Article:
EMC News – A new committee aimed at bridging the gap between students and homeowners living in Sandy Hill says it needs more volunteers to make the endeavour a success.
The Town and Gown committee is a pilot project seeking to improve relationships and communication among those living and working in the neighbourhood, including the University of Ottawa, police, residents, students and landlords.
The committee meets three times a year and has two working groups, one focused on housing and another on strategic initiatives. The working groups meet every month.
So far, participation has been minimal. Christopher Collmorgen, president of Action Sandy Hill, is one of the residents who fought for the committee based on similar ones that exist in other Ontario university towns.
Collmorgen and fellow concerned residents celebrated when the city agreed to set up the pilot project, stating at the time he hoped it would help mend the divide between homeowners, landlords and students. The committee officially started in September and now halfway through its first year, he is concerned about the level of participation – specifically the lack of students sitting around the table.
“We can’t guess what students’ concerns are, they bring a perspective that we don’t know about,” Collmorgen said.
There are nine seats on the committee including Rideau-Vanier Coun. Mathieu Fleury, a representative of the student federation and a representative of the graduate student association.
Currently, the two student positions remain empty and no students have attended the meetings.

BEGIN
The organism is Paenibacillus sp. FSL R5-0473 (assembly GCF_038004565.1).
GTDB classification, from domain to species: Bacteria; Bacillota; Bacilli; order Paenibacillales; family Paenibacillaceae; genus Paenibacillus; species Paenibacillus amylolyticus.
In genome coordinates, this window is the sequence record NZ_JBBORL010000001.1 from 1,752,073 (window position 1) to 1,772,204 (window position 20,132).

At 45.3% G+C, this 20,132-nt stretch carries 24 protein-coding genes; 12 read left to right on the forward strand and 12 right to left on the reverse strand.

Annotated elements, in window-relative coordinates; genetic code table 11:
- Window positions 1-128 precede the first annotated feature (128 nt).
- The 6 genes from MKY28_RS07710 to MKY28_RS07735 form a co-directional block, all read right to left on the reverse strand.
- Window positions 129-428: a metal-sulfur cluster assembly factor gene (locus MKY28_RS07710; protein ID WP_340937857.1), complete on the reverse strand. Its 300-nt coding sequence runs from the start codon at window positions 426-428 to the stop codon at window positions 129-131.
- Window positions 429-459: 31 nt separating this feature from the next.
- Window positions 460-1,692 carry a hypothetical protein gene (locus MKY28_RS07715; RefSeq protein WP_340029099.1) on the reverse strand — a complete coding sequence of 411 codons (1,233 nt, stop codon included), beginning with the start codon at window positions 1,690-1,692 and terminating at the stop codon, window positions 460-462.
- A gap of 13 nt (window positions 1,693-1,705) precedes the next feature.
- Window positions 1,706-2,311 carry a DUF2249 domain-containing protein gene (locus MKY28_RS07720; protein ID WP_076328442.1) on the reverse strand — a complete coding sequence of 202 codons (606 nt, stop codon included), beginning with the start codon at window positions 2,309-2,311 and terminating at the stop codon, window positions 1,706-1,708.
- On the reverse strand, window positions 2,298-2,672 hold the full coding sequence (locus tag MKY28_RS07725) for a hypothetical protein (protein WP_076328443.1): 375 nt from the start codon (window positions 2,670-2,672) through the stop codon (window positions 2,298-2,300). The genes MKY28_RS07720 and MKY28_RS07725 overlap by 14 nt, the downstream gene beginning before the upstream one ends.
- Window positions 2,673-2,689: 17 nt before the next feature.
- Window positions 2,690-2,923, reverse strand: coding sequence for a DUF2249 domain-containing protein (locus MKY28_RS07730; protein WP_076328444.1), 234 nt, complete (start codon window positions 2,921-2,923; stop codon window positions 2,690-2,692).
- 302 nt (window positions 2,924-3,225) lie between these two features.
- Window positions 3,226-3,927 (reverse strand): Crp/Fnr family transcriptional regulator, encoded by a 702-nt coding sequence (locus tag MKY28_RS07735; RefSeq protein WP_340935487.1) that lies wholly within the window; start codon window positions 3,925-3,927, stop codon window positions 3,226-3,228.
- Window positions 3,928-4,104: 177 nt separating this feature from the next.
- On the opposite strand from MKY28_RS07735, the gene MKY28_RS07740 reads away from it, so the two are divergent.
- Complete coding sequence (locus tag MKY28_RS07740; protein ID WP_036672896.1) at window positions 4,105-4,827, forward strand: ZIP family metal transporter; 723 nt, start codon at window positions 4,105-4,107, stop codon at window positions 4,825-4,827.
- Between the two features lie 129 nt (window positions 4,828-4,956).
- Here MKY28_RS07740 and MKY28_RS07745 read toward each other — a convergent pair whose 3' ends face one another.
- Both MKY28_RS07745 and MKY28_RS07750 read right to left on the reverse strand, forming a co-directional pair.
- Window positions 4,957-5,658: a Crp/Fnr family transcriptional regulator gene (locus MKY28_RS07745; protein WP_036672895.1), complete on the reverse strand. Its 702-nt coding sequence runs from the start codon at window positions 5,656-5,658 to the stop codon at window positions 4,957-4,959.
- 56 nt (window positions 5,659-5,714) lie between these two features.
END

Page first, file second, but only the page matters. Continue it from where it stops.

“We are only addressing what we see is the problem,” Collmorgen said. “There is a place at the table for the students and those positions are not being used, and that is hard for us to raise their concerns for them,” he said.
In the past, the area had a good neighbours committee which addressed concerns from residents about noise, garbage and other bylaw infractions. The new Town and Gown committee is meant to be a place where both parties students and homeowners can voice their concerns and issues with the neighbourhood.
Fleury said the having students participate is definitely important for the success of the project.
“We need them there,” he said. “We feel it is important to have them there to discuss the issues they have.”
Although students have yet to show up to a working group meeting, Collmorgen said participation as a whole could be better. The president questions whether the timing of the meetings is the problem. Currently, the working group meetings are held at around 4 p.m. and 4:30 p.m., times Collmorgen admits may make it difficult for many to attend.
“Timing is a problem,” he said. “The timing has been a matter of convenience for the people organizing it. It seems to be done in a way that reps who work a nine-to-five job could get the meeting in before the end of the day. I would like to see these meetings to be held later.”
Collmorgen will be proposing that the upcoming February meetings will be the last ones held at this time.
“I really feel a lot of the issues students have are ultimately the same issues the community has,” Collmorgen said. “And that is the purpose of the Town and Gown, this is a collective for the community and if everyone can voice their concerns, working together we can resolve those issues.”
Collmorgen also invites students from across the city and members of other associations to also come out to participate.
“There are more students living in Ottawa than just in Sandy Hill and the issues they have, or residents have, are not isolated to Sandy Hill,” Collmorgen said.
Anyone is welcome to attend the next two working group meetings. The housing working group meets at 4:30 p.m. at the Sandy Hill Community Centre on Feb.22. The strategic initiatives meeting, which will discuss upcoming events such as preparation for this year’s St. Patrick’s Day, will meet on Feb. 26 at 4 p.m. at the Sandy Hill Community Centre.